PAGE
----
A population-based study of autosomal-recessive disease-causing mutations in a founder population.

Department of Human Genetics, University of Chicago, Chicago, IL 60637, USA. Electronic address: .
The American Journal of Human Genetics (Impact Factor: 10.99). 09/2012; 91(4):608-20. DOI: 10.1016/j.ajhg.2012.08.007
Source: PubMed

ABSTRACT The decreasing cost of whole-genome and whole-exome sequencing has resulted in a renaissance for identifying Mendelian disease mutations, and for the first time it is possible to survey the distribution and characteristics of these mutations in large population samples. We conducted carrier screening for all autosomal-recessive (AR) mutations known to be present in members of a founder population and revealed surprisingly high carrier frequencies for many of these mutations. By utilizing the rich demographic, genetic, and phenotypic data available on these subjects and simulations in the exact pedigree that these individuals belong to, we show that the majority of mutations were most likely introduced into the population by a single founder and then drifted to the high carrier frequencies observed. We further show that although there is an increased incidence of AR diseases overall, the mean carrier burden is likely to be lower in the Hutterites than in the general population. Finally, on the basis of simulations, we predict the presence of 30 or more undiscovered recessive mutations among these subjects, and this would at least double the number of AR diseases that have been reported in this isolated population.

  • Source
    [Show abstract] [Hide abstract]
    ABSTRACT: There is currently extensive discussion and debate in the literature on how, when, and to whom genetic research results should be returned (see Genetics in Medicine, April 2012 issue). Here, we describe our experience in disclosing genetic information on Mendelian disorders discovered during the course of our research in the Hutterites. We first assessed attitudes toward the disclosure of carrier results, which revealed that many individuals wanted carrier information and that many intended to use the information in family planning. Based on this information, we developed a pilot study to test and disclose cystic fibrosis (CF) carrier status. Next, a larger scale project was developed in order to disclose genetic research results for 14 diseases to those interested in receiving the information. We developed brochures, offered a live interactive educational program, conducted a consent process, and disclosed results in letters mailed to the consented individuals. Overall, ~80 % of individuals who participated in the educational program signed consent forms for the release of their results for 14 diseases. We describe our experience with returning individual genetic research results to participants in a population-based research study.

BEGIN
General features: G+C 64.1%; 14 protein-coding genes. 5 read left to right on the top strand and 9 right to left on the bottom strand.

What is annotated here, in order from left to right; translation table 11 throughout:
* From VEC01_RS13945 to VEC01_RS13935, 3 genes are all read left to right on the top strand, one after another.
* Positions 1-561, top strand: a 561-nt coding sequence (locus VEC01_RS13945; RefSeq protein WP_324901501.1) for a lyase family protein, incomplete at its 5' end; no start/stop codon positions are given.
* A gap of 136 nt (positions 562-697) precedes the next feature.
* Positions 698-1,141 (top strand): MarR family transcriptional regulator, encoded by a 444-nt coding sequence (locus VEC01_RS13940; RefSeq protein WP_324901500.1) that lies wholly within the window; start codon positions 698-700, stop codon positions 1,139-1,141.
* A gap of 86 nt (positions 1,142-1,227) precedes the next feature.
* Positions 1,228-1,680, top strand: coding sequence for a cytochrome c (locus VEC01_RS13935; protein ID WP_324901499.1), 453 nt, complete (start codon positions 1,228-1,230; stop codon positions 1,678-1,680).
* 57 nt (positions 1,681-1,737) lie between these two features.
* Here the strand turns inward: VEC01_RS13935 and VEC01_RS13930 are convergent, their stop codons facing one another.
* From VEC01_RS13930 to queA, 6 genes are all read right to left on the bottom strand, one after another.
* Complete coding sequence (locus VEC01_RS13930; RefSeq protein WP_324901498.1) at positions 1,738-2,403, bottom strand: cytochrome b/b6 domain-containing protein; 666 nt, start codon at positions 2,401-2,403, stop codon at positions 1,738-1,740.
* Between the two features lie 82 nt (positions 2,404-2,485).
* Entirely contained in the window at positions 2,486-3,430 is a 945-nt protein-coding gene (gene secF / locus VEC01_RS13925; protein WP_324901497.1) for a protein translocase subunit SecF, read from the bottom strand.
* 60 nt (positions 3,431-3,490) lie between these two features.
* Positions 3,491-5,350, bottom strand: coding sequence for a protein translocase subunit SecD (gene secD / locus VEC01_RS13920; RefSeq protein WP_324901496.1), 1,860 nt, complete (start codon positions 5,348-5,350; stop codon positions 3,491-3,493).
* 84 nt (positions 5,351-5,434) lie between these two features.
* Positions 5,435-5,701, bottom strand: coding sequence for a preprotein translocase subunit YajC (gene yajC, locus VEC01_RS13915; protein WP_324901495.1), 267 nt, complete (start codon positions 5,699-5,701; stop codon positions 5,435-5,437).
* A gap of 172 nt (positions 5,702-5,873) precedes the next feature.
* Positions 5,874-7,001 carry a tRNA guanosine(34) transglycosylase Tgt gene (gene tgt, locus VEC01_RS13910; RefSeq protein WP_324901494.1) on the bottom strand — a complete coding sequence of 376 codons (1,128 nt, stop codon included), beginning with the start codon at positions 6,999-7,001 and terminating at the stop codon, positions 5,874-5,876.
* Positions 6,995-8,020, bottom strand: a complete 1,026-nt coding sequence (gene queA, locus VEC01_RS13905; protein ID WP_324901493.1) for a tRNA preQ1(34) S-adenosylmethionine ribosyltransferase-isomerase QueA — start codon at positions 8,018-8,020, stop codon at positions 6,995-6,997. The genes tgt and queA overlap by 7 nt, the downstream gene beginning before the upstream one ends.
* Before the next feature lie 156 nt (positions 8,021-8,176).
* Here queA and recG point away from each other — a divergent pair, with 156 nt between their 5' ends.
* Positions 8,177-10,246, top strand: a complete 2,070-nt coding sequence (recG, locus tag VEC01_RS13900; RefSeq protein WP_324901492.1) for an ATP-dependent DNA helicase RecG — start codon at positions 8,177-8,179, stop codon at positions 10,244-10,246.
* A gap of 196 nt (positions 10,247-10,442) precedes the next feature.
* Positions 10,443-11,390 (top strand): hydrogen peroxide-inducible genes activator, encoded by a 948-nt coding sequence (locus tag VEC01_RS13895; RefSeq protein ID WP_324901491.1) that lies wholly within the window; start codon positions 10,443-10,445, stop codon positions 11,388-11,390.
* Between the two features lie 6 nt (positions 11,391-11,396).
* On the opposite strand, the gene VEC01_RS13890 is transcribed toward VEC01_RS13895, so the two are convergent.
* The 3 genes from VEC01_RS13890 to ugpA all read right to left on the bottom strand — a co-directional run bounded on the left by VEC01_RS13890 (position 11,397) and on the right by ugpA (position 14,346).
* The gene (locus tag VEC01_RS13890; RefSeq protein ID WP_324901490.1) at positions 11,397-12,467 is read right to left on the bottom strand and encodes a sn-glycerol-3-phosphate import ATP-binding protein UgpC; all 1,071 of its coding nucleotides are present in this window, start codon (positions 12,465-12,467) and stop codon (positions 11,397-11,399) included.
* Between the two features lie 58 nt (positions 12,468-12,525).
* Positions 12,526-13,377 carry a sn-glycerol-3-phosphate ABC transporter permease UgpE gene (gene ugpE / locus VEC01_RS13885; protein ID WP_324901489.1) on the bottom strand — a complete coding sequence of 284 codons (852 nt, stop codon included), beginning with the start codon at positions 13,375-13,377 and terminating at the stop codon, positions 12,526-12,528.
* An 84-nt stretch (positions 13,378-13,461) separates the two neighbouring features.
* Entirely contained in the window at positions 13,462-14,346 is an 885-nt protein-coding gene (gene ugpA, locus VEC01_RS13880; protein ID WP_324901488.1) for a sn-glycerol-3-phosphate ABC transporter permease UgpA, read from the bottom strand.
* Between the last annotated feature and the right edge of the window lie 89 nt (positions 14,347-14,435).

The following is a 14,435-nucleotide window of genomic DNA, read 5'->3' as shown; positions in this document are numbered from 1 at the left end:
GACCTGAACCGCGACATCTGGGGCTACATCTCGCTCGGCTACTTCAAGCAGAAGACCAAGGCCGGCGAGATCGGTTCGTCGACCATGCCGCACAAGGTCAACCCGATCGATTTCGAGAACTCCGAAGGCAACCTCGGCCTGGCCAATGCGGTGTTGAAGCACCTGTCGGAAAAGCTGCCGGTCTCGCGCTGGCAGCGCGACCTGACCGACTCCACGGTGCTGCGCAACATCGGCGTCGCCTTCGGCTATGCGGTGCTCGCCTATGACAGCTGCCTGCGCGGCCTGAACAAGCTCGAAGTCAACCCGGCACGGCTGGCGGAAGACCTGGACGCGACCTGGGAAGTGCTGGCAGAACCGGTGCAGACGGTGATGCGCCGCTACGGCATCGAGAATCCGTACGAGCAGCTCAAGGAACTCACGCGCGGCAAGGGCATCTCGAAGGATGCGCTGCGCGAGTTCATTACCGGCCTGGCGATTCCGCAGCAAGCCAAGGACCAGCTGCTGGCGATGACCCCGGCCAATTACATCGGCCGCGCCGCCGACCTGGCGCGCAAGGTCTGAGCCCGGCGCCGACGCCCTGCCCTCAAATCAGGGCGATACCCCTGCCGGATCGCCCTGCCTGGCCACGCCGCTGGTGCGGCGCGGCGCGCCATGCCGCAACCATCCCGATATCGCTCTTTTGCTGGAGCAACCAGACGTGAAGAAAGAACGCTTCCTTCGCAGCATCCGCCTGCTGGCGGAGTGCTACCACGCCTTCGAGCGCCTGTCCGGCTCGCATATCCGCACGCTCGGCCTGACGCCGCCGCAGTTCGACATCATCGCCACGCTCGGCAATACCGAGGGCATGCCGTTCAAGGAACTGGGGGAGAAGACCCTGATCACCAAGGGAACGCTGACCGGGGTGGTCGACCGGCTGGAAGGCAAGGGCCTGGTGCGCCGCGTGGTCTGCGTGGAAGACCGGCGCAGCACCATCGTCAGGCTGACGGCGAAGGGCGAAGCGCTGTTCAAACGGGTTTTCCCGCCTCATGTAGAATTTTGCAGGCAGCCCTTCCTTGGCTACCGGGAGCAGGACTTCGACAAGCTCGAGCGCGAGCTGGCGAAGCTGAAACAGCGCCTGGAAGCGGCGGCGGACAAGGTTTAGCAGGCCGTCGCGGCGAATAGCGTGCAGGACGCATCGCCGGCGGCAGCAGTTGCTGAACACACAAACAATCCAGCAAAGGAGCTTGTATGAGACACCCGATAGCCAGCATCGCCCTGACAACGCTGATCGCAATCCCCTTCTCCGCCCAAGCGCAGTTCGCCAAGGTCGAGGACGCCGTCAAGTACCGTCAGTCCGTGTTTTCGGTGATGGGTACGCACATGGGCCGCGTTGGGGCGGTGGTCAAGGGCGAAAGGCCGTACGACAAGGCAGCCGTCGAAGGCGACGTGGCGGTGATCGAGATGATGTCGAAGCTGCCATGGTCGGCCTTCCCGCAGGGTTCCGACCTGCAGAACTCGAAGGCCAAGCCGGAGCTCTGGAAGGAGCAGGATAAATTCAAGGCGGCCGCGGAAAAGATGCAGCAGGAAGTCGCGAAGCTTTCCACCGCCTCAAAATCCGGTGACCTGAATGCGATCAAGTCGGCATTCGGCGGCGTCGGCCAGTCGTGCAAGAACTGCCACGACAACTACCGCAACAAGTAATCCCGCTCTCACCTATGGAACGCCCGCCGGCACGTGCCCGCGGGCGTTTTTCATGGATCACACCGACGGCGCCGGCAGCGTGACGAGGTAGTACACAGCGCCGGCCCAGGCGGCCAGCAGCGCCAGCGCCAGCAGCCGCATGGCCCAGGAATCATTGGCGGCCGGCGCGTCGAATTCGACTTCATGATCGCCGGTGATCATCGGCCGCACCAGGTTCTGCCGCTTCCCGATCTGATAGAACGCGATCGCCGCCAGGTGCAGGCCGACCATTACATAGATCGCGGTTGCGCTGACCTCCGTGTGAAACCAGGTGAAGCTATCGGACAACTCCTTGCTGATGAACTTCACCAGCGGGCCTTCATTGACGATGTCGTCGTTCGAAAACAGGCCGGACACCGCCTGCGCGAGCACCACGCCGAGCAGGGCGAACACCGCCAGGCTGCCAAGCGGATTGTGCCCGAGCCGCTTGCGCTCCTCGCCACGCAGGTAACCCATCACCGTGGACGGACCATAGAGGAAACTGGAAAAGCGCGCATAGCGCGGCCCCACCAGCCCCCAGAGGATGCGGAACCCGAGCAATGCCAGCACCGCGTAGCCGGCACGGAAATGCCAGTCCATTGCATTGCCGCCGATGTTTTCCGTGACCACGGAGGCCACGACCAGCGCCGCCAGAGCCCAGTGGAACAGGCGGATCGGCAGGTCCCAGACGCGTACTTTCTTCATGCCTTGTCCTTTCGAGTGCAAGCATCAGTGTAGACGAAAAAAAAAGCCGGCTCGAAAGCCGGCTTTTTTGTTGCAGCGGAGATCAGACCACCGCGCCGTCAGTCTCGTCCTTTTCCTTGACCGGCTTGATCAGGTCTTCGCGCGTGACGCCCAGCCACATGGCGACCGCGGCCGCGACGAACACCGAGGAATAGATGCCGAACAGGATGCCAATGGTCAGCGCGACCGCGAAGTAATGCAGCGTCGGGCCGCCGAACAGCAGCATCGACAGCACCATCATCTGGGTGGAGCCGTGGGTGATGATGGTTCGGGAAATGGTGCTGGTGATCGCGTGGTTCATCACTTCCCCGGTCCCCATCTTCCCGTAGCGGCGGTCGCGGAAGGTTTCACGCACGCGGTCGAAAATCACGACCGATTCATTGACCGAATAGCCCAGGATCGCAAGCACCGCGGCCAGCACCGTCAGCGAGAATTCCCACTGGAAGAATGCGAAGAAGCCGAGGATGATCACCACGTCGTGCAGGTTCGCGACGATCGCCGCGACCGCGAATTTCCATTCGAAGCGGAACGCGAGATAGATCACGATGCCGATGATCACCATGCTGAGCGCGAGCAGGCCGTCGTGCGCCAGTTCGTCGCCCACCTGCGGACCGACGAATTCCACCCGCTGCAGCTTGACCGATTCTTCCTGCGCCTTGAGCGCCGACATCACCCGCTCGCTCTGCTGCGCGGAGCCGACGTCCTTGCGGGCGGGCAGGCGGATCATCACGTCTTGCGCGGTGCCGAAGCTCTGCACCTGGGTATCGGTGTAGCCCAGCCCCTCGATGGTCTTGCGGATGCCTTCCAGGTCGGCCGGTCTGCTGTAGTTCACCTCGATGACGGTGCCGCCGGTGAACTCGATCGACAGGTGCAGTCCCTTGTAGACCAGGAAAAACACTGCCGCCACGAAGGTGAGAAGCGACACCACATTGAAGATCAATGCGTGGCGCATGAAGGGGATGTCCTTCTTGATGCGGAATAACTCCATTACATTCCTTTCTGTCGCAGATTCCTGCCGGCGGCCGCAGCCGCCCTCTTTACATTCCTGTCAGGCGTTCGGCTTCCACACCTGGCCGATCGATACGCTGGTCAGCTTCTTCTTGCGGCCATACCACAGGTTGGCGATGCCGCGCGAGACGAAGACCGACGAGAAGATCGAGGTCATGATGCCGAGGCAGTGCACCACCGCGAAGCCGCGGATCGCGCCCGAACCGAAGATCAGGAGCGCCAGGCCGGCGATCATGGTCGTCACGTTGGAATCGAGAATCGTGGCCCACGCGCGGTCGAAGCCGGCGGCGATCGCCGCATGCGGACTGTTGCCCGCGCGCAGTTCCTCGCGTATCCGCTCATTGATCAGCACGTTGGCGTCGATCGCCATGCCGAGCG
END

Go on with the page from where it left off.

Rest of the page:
Journal of Genetic Counseling 04/2014; 23(6). DOI:10.1007/s10897-014-9721-8 · 1.75 Impact Factor
  • [Show abstract] [Hide abstract]
    ABSTRACT: Most severe forms of intellectual disability (ID) have specific genetic causes. Numerous X chromosome gene defects and disease-causing copy-number variants have been linked to ID and related disorders, and recent studies have revealed that sporadic cases are often due to dominant de novo mutations with low recurrence risk. For autosomal recessive ID (ARID) the recurrence risk is high and, in populations with frequent parental consanguinity, ARID is the most common form of ID. Even so, its elucidation has lagged behind. Here we review recent progress in this field, show that ARID is not rare even in outbred Western populations, and discuss the prospects for improving its diagnosis and prevention.
    Trends in Genetics 10/2013; DOI:10.1016/j.tig.2013.09.008 · 11.60 Impact Factor
  • Source
    [Show abstract] [Hide abstract]
    ABSTRACT: Founder populations and large pedigrees offer many well-known advantages for genetic mapping studies, including cost-efficient study designs. Here, we describe PRIMAL (PedigRee IMputation ALgorithm), a fast and accurate pedigree-based phasing and imputation algorithm for founder populations. PRIMAL incorporates both existing and original ideas, such as a novel indexing strategy of Identity-By-Descent (IBD) segments based on clique graphs. We were able to impute the genomes of 1,317 South Dakota Hutterites, who had genome-wide genotypes for ~300,000 common single nucleotide variants (SNVs), from 98 whole genome sequences. Using a combination of pedigree-based and LD-based imputation, we were able to assign 87% of genotypes with >99% accuracy over the full range of allele frequencies. Using the IBD cliques we were also able to infer the parental origin of 83% of alleles, and genotypes of deceased recent ancestors for whom no genotype information was available. This imputed data set will enable us to better study the relative contribution of rare and common variants on human phenotypes, as well as parental origin effect of disease risk alleles in >1,000 individuals at minimal cost.
    PLoS Computational Biology 03/2015; 11(3):e1004139. DOI:10.1371/journal.pcbi.1004139 · 4.83 Impact Factor


Available from